Last Updated on May 6, 2015, by eNotes Editorial. Word Count: 362
Hoffmann helped make the short story a viable literary genre. His influence on Washington Irving and Edgar Allan Poe was profound. Brief prose narratives and tales had been around longer than the written language, but before the nineteenth century they were usually written down in ways as unstructured, rambling, and...
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Hoffmann helped make the short story a viable literary genre. His influence on Washington Irving and Edgar Allan Poe was profound. Brief prose narratives and tales had been around longer than the written language, but before the nineteenth century they were usually written down in ways as unstructured, rambling, and episodic as the stories themselves happened to be. Hoffmann was among the first generation of writers who deliberately set about to give those amorphous forms more artistic shape.
The conflict between Serapion and the storyteller follows a pattern that became virtually definitive of the short story as a literary form. First comes a complicating incident (the puzzling reply in the forest) that draws the opposing forces into conflict. The action mounts to a climax (their debate) where the forces do decisive battle. Then the action falls to a point of final resolution (Serapion’s death).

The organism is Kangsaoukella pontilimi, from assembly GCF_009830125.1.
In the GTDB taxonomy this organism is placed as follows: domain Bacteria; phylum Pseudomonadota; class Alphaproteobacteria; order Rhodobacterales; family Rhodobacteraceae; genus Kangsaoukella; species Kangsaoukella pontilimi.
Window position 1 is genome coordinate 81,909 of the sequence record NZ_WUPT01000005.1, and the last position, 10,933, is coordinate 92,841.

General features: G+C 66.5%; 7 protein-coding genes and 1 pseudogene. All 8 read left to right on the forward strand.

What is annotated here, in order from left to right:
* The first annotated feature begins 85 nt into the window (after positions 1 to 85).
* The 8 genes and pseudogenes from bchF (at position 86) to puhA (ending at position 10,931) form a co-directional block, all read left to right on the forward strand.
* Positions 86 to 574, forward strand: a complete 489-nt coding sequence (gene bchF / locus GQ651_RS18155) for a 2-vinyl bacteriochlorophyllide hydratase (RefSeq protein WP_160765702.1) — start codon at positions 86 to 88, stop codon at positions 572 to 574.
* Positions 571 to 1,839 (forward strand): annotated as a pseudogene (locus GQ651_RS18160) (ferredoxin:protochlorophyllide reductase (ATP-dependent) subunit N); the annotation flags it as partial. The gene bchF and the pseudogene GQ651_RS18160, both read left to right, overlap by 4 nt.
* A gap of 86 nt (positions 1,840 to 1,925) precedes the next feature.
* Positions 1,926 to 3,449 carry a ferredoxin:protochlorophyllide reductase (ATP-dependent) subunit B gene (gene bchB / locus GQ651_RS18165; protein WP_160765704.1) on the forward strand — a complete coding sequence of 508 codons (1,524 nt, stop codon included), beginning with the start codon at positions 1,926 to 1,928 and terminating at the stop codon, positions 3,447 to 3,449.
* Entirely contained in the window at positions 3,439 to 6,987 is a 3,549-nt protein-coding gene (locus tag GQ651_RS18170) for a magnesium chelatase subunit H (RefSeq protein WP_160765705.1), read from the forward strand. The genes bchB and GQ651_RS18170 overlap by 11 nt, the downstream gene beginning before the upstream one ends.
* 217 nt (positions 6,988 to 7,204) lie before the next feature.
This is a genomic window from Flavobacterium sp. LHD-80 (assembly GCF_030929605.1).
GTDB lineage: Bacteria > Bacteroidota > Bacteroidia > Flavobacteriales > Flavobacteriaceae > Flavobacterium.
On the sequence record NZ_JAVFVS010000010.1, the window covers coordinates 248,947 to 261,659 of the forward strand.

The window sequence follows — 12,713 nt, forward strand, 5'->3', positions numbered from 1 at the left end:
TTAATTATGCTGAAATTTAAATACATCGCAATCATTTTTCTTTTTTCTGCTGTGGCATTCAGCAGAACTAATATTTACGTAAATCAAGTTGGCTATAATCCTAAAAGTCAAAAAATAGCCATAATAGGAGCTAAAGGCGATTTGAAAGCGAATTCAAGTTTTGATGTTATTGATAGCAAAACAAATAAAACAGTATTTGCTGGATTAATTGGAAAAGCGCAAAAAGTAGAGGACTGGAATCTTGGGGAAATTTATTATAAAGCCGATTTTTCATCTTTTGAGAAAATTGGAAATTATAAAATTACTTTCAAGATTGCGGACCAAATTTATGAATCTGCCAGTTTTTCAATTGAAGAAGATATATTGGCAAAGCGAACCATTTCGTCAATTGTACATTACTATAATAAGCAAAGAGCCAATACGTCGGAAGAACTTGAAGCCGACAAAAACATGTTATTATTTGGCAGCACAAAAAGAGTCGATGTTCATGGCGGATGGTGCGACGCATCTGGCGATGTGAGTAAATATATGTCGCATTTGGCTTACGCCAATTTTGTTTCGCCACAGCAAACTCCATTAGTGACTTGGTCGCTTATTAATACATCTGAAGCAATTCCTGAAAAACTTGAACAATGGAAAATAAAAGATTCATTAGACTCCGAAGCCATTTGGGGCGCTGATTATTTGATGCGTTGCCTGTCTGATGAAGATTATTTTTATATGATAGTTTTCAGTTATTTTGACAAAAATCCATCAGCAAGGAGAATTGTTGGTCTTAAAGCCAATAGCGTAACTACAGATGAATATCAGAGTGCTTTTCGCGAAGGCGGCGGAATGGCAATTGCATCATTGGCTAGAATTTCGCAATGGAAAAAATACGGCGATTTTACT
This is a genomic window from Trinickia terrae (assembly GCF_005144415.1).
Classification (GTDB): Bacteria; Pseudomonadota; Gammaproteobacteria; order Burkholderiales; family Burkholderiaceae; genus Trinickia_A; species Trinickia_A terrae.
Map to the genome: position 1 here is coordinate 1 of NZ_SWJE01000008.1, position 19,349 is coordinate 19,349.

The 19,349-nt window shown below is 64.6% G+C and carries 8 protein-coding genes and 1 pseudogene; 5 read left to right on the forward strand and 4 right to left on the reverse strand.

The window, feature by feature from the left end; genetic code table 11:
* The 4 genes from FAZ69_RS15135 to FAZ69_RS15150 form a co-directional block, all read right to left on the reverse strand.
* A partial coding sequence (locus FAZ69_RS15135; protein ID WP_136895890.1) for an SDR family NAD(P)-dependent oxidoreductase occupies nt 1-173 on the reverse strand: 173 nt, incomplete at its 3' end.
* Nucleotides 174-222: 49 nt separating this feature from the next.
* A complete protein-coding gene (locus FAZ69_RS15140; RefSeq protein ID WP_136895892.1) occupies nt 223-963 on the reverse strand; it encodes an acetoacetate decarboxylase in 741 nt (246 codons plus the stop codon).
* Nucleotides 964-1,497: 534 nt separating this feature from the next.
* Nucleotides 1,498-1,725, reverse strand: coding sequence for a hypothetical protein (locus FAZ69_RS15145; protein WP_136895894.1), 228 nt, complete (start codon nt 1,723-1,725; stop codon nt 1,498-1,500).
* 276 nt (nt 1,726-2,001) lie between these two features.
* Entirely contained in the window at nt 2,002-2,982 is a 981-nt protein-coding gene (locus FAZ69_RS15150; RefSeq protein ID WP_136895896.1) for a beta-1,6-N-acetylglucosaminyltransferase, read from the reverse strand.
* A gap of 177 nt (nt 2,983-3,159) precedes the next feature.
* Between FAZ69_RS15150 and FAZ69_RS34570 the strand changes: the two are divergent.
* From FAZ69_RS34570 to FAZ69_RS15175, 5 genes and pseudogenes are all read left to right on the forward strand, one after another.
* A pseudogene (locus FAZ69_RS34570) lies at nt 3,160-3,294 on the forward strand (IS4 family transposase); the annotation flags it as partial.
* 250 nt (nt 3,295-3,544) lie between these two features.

The tales of Hoffmann have been called the culmination of gothicism. The Romantic revival of emotionalism, supernatural faith, noble savagery, and the like precipitated in Europe a craving for things gothic. Dark forests, melancholy, superstitious peasants, misty ruins, mystery, and other obstacles to rationalism came back into vogue. The gothic style can be felt in the forest setting, supernatural events, numerous medieval allusions, and the eerie, supernal tone that pervades this story.
Hoffmann cleverly uses an unnamed narrator to enlist the reader’s sympathy for Serapion. Namelessness suggests a lack of individuality, which is appropriate to an avatar of rationalism, and it helps make his clash with Serapion philosophical rather than personal in nature. He is the Everyman of rationalism who adopts a cynical attitude toward imagination. Ordinarily, most readers would share his initial reaction to Serapion’s madness. Thus, when he begins to appreciate the madman, the reader is tempted to do the same.
Because this story is a mental adventure, philosophical dialogue plays a greater role in it than action. Even the lively details of an atrocious martyrdom, the capture and escape from the lunatic asylum, are rendered narratively rather than dramatically. Serapion’s astonishing character is revealed by words and scarcely developed through action, while the storyteller’s character is developed largely through dialogue.